Mexico - T. Textiles Mexico - Textiles
Mexico is a major textile producer, with an industry based on competitive labor costs and geographic proximity to the United States. U.S. specialty textile producers can capitalize on the large Mexican sector but should understand certain technical requirements, including rules of origin, verification audits, and reference prices.
According to the Mexican National Institute of Statistics and Geography (Instituto Nacional de Estadística y Geografía or INEGI), 63 percent of the Mexican textile industry is concentrated in the central and north-eastern parts of the country, including Puebla, Mexico City, and the states of Mexico, Hidalgo, Tlaxcala, Guanajuato, Nuevo Leon, and Coahuila. The textile sector represents around 3 percent of Mexico’s GDP.
U.S. Textile Sector Exports to Mexico
(Figures in USD Billions)
|Total Textiles & Apparel||5.99||6.35||1.53|
|Total Textile Mill Products||5.11||5.36||1.28|
Source: Office of Textiles and Apparel
U.S. Textile Sector Imports from Mexico
(Figures in USD Billions)
|Total Textiles & Apparel||2.46||2.58||0.66|
Source: Office of Textiles and Apparel, Major Shippers Report, Mexico
In line with NAFTA obligations, Mexico has gradually reduced its tariffs on textile imports from the United States that meet the NAFTA rules of origin (i.e., wholly processed in the United States, Canada, or Mexico). Many textile and apparel exporters are not familiar with the rules of origin, or the implications of issuing a NAFTA certificate of origin without knowing if the product qualifies as of NAFTA origin. U.S. exporters should be aware that labeling such as “Made in the USA” is not the same as qualifying for a NAFTA certificate of origin.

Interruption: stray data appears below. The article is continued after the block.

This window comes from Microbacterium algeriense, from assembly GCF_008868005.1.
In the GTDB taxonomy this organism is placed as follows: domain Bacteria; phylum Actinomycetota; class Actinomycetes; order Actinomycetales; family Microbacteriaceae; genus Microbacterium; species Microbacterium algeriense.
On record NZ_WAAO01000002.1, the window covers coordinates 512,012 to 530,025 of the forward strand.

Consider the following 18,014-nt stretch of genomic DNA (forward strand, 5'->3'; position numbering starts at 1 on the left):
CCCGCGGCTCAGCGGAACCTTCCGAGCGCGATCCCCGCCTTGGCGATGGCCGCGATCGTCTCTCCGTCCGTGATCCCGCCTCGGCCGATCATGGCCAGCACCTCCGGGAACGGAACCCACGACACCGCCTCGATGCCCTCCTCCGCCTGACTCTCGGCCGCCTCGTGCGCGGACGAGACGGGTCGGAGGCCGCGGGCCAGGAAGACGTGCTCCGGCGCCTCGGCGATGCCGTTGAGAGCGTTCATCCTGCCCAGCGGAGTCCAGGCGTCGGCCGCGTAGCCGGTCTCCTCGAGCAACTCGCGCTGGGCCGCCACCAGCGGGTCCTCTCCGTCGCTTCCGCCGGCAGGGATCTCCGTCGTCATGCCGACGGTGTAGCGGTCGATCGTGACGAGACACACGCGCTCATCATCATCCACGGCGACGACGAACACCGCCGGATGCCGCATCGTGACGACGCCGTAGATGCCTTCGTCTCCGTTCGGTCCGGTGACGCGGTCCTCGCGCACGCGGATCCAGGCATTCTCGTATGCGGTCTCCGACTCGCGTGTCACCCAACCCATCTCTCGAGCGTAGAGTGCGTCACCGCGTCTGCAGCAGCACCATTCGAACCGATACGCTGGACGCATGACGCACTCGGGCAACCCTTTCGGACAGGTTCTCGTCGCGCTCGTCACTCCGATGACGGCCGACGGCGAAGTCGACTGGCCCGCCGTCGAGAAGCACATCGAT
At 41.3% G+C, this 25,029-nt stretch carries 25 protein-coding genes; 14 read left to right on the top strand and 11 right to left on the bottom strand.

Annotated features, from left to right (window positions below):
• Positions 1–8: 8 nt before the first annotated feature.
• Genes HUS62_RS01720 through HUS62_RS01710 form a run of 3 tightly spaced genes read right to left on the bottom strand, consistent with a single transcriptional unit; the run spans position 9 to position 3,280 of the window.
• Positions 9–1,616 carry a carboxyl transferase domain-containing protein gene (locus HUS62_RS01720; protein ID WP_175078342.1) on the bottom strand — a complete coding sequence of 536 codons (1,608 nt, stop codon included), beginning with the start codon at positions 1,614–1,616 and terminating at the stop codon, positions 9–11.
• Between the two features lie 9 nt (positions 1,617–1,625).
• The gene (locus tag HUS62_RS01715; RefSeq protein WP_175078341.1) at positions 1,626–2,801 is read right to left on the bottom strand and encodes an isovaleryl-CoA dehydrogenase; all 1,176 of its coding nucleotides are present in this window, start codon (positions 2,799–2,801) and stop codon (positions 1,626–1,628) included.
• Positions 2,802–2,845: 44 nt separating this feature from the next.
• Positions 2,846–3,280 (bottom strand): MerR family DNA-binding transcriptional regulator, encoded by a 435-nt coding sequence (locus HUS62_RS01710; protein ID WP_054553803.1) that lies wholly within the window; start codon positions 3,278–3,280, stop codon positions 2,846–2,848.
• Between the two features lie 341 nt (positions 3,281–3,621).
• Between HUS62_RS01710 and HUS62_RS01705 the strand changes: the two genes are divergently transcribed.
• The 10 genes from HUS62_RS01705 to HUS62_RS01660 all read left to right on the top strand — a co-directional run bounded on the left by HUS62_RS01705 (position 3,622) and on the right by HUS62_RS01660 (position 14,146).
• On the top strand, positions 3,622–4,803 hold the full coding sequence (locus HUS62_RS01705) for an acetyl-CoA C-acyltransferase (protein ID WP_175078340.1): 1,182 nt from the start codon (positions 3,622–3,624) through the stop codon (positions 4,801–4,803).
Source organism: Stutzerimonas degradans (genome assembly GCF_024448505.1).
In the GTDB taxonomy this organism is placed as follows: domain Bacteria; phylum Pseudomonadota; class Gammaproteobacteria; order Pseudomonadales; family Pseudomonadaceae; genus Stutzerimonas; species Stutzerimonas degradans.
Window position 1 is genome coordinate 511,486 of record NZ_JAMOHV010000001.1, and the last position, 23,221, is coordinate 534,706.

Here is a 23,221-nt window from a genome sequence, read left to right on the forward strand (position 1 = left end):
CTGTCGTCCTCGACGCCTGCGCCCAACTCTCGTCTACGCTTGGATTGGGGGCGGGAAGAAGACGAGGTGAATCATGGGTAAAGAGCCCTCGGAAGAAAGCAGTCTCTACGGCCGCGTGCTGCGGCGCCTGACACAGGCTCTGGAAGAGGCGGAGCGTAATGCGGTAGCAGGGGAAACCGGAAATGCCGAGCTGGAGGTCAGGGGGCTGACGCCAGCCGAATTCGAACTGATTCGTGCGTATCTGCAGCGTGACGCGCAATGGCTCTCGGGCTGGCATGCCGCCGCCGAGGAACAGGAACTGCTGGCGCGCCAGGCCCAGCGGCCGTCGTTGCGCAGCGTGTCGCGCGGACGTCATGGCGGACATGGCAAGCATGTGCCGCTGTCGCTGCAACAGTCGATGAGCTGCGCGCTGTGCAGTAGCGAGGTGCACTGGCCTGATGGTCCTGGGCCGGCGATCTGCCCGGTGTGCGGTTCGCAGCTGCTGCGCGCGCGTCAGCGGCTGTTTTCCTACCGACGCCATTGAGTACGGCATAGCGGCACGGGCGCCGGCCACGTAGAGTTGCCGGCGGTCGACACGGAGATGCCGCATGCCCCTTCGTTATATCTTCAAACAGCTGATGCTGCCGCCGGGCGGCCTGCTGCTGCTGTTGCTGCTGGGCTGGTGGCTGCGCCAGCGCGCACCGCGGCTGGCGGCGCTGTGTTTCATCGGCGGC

Rules of Origin and the NAFTA Certificate of Origin
Qualification for preferential duty treatment under NAFTA depends on whether the textile may qualify as goods produced in the North America region. NAFTA rules concerning textiles are complex and detailed. For a U.S. product to be eligible for duty-free entry into Mexico or Canada, the product must be produced in the United States, entirely of NAFTA component parts, or if foreign components are used, the foreign component must undergo sufficient processing in the United States to meet the rules of origin as provided in the Chapter Four Annex 401 of NAFTA. Annex 401 aims to ensure that most of the production relating to textiles and apparel occurs in North America. The basic rule of origin is "yarn forward."
The United States–Mexico–Canada agreement (USMCA) will open new opportunities for U.S. exporters in yarns, fabrics and apparel. Details on the agreement can be found in the Office of the U.S. Trade Representative’s USMCA fact sheet on textiles and apparel.
Since 2012, the Mexican Tax Administration (Servicio de Administración Tributaria or SAT) has been conducting extensive NAFTA verification-of-origin audits for textile and apparel imports. Letters or questionnaires sent by SAT requesting information on a product´s rules of origin should be answered promptly. U.S. exporters must also ensure they keep complete and clear records showing they are complying with SAT’s deadlines. Mexican importers that do not answer may be subject to large fines.